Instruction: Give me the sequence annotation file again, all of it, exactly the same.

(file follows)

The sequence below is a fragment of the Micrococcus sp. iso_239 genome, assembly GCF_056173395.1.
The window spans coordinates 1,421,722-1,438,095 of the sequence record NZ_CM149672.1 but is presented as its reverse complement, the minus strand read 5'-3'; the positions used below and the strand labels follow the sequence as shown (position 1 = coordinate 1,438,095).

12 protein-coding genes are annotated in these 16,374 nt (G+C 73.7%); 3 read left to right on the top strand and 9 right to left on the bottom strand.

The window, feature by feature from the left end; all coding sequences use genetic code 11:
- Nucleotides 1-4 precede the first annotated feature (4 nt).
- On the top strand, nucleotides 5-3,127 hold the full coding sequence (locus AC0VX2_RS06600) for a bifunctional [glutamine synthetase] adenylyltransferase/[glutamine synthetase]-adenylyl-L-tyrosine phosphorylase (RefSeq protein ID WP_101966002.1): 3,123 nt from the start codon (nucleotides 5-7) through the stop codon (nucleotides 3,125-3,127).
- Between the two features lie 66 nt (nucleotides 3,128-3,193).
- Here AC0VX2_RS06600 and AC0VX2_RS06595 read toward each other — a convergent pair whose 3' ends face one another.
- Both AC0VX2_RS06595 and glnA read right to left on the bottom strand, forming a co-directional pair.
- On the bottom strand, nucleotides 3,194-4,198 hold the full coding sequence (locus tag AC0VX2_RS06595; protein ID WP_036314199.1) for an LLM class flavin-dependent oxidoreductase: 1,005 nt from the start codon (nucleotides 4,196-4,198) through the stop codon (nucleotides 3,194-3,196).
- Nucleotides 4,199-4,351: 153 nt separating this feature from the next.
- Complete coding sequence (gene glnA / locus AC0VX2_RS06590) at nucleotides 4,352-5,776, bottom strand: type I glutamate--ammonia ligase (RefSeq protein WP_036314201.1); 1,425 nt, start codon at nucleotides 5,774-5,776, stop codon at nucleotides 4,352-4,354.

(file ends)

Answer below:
The sequence below is a fragment of the Micrococcus sp. iso_239 genome, assembly GCF_056173395.1.
The window spans coordinates 1,421,722-1,438,095 of the sequence record NZ_CM149672.1 but is presented as its reverse complement, the minus strand read 5'-3'; the positions used below and the strand labels follow the sequence as shown (position 1 = coordinate 1,438,095).

12 protein-coding genes are annotated in these 16,374 nt (G+C 73.7%); 3 read left to right on the top strand and 9 right to left on the bottom strand.

The window, feature by feature from the left end; all coding sequences use genetic code 11:
- Nucleotides 1-4 precede the first annotated feature (4 nt).
- On the top strand, nucleotides 5-3,127 hold the full coding sequence (locus AC0VX2_RS06600) for a bifunctional [glutamine synthetase] adenylyltransferase/[glutamine synthetase]-adenylyl-L-tyrosine phosphorylase (RefSeq protein ID WP_101966002.1): 3,123 nt from the start codon (nucleotides 5-7) through the stop codon (nucleotides 3,125-3,127).
- Between the two features lie 66 nt (nucleotides 3,128-3,193).
- Here AC0VX2_RS06600 and AC0VX2_RS06595 read toward each other — a convergent pair whose 3' ends face one another.
- Both AC0VX2_RS06595 and glnA read right to left on the bottom strand, forming a co-directional pair.
- On the bottom strand, nucleotides 3,194-4,198 hold the full coding sequence (locus tag AC0VX2_RS06595; protein ID WP_036314199.1) for an LLM class flavin-dependent oxidoreductase: 1,005 nt from the start codon (nucleotides 4,196-4,198) through the stop codon (nucleotides 3,194-3,196).
- Nucleotides 4,199-4,351: 153 nt separating this feature from the next.
- Complete coding sequence (gene glnA / locus AC0VX2_RS06590) at nucleotides 4,352-5,776, bottom strand: type I glutamate--ammonia ligase (RefSeq protein WP_036314201.1); 1,425 nt, start codon at nucleotides 5,774-5,776, stop codon at nucleotides 4,352-4,354.